Mandatory reporting systems operate on the assumption that bureaucratic procedures and on-paper accountability mechanisms mean that standard quality decisions will be made. In my experience, it doesn’t work not child protection registers, nor monitoring released convicted sexual offenders against children. And it is inconceivable that Australia would adopt mandatory life sentences for offenders, popular in some US States, which could result in an increased the murder rate.

Mandatory reporting laws in Australia all prescribe differently what must be reported and to whom. But some highly developed, child-sensitive jurisdictions overseas don’t mandate reporting at all. In the UK, for example, they use moral and professional sanctions to get professionals to notify. That has been the theory in WA where there is a very significant degree of protection against legal liability so long as they adhere to professional standards. Child protection workers need professional qualifications and standards too.

The greatest predictor of harm or death of children known to be at risk is overwhelmed, under-trained, under-resourced child protection workers, who are unable or unwilling to hear what children say or pay attention to telltale behaviours they exhibit.

Mandatory reporting can actually make the problem worse in a number of ways:

  1. It makes the public feel better when they shouldn’t. The problem remains. Mandatory reporting offers a simple solution to a complex problem and laws never solve these problems. The reports may not be responded to and services may never come.
  2. It takes away power from the child. Already voiceless and damaged, they can’t influence what happens next. The consequences may be worse than the abuse.
  3. It does not guarantee a report. The NSW Child Protection Council found in 2002 that doctors were more likely to report when they were sure (i) it was abuse, (ii) their peers would support them, and (iii) something good would happen for the child. Address these first.
  4. It does not guarantee a better outcome. A report might be uselessly vague. A flood of unsubstantiated reports may desensitise child protection workers to the ‘big one.’
  5. It does not ensure sufficient resources for a child protection system. Money gets siphoned from services which support children to reports about children. Mandatory reporting is expensive. No government maintains these systems well, anywhere.
  6. The law is unenforceable without the ‘social glue’ that makes people want to comply with it which means accepting children are people too.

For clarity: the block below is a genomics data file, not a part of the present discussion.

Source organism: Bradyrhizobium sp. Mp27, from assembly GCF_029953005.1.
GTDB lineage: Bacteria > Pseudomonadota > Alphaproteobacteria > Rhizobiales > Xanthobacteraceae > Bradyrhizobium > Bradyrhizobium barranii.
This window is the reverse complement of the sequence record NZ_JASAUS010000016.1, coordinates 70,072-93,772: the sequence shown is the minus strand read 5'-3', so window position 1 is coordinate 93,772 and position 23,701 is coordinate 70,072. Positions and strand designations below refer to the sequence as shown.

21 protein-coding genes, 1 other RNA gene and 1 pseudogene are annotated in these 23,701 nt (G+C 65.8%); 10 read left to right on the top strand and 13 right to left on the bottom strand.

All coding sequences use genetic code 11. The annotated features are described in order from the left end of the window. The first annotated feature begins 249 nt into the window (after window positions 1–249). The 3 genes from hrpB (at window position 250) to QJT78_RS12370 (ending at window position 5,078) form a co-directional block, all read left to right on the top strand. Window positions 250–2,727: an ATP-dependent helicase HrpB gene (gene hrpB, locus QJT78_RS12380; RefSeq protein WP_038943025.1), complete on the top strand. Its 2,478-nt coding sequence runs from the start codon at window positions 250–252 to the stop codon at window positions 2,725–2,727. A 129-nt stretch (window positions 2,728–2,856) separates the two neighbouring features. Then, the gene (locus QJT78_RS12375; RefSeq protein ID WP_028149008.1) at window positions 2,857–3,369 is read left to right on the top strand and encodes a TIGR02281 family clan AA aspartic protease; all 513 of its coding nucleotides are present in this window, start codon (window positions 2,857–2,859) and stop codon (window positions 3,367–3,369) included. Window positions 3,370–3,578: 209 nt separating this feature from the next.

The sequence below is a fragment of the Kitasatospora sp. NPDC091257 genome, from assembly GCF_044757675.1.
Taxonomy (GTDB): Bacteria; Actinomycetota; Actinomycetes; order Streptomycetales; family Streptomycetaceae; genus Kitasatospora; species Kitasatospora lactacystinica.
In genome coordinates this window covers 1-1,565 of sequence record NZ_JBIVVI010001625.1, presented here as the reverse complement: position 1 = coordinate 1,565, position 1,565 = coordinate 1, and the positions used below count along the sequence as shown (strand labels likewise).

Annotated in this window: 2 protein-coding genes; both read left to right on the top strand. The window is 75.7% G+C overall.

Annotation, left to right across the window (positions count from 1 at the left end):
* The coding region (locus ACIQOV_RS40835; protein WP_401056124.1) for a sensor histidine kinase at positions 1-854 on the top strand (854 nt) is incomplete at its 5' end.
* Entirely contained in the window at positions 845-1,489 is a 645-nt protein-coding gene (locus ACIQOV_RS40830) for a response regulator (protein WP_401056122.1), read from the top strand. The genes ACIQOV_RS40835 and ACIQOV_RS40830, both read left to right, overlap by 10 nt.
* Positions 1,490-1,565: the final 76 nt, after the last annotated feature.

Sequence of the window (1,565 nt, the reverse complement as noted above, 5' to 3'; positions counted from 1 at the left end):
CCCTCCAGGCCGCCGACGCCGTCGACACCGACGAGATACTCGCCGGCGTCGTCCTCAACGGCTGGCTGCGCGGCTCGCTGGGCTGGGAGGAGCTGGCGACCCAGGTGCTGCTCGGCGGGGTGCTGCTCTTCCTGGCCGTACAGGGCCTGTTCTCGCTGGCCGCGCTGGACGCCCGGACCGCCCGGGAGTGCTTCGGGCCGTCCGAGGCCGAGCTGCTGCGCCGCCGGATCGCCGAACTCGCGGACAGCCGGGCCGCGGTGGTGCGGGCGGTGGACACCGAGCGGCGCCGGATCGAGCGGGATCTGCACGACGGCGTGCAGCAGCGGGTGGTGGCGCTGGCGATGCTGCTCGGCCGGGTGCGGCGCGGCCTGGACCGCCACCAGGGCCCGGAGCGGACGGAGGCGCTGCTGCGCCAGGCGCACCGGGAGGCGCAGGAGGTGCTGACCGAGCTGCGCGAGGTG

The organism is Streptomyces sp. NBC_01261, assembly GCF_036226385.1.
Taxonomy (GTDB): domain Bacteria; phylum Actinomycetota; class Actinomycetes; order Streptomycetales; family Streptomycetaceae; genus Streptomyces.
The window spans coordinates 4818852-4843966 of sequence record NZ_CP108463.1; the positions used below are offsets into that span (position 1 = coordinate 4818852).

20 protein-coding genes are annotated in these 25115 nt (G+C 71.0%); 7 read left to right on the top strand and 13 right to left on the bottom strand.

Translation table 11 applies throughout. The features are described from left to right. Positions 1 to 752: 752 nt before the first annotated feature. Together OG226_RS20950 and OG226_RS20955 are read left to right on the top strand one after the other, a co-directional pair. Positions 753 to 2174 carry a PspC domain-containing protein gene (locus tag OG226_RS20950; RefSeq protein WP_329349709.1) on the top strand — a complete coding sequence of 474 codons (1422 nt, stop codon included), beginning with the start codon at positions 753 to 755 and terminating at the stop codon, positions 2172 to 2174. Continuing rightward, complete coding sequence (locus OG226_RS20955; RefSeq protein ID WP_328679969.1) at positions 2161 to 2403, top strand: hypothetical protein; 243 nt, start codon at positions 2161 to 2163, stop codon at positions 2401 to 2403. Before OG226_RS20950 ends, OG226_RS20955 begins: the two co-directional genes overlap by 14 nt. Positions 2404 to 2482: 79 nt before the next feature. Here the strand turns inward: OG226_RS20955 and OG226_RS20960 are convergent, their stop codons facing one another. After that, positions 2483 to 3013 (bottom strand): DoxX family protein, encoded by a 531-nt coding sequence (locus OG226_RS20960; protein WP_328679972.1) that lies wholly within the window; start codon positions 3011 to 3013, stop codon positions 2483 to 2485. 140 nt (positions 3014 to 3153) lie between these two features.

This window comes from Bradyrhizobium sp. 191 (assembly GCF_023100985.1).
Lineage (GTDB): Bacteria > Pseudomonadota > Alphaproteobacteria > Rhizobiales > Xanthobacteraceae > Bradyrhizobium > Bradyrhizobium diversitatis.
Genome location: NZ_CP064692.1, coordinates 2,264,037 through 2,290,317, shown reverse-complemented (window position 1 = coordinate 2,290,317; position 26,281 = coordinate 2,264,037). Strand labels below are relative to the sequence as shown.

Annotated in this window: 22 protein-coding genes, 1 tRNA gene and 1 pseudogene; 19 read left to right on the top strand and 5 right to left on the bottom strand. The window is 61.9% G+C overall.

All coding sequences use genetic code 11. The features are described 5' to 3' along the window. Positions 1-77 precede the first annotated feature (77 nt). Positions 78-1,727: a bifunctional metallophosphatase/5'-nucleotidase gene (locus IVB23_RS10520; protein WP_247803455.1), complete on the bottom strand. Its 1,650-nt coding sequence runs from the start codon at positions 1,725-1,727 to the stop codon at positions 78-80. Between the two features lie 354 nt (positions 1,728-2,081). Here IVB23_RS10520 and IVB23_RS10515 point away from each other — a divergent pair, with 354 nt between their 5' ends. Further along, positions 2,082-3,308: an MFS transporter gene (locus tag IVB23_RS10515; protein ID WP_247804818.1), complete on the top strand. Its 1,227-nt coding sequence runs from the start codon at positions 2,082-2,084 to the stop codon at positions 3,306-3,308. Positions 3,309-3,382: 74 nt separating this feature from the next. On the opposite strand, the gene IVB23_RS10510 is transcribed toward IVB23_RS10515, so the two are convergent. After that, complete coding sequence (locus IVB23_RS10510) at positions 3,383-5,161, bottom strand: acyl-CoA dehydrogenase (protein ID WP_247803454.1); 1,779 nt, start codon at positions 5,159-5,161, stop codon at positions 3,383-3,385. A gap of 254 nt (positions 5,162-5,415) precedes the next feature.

7. It may discourage older, articulate children from reporting abuse at all, fearing the consequences.

Children who feel they can influence decisions that affect them, who can make sense of the values and structures of the adult world and who feel valued, can survive a hard, degrading or chaotic early life. The best way to promote this, and to protect children, is to provide these experiences and ensure that any child ca
n step out of an abusive situation and confide in a trusted adult, knowing it won’t make things worse.

There should be an independent overview of the Department’s implementation plans because they appear, from the outside, to be of the ‘steady as she goes’ variety. In dividing one dysfunctional Department into two, its senior managers seem likely to shuffle the chairs.

One might wonder, if they didn’t get it right the first time, how they can be expected to now.

There is no plan to mandate service-provision by other government Departments once the Child Protection Department takes a child into care. It’s former ‘other half,’ the Department for Communities, will now include women’s, multicultural and seniors’ affairs, and quite unexpectedly the State’s Constitutional Centre.

One can only marvel at how the spirit of a recommendation could be so interpreted.

The hope may lie in professionalising field staff. Ford recommends they have ‘tertiary qualifications.’ I would have hoped that all child protection field officers should be required to hold a social work qualification including specialised training and a year’s supervised field experience. But that is not to be.

Premier Carpenter’s introduction of mandatory reporting of sexual abuse, claiming WA can just ‘learn from the mistakes’ of others’ failure, is against the spirit of the Ford Report, and a disappointing political response. The Department’s response seems to be more of the same.

Will the cycle never end?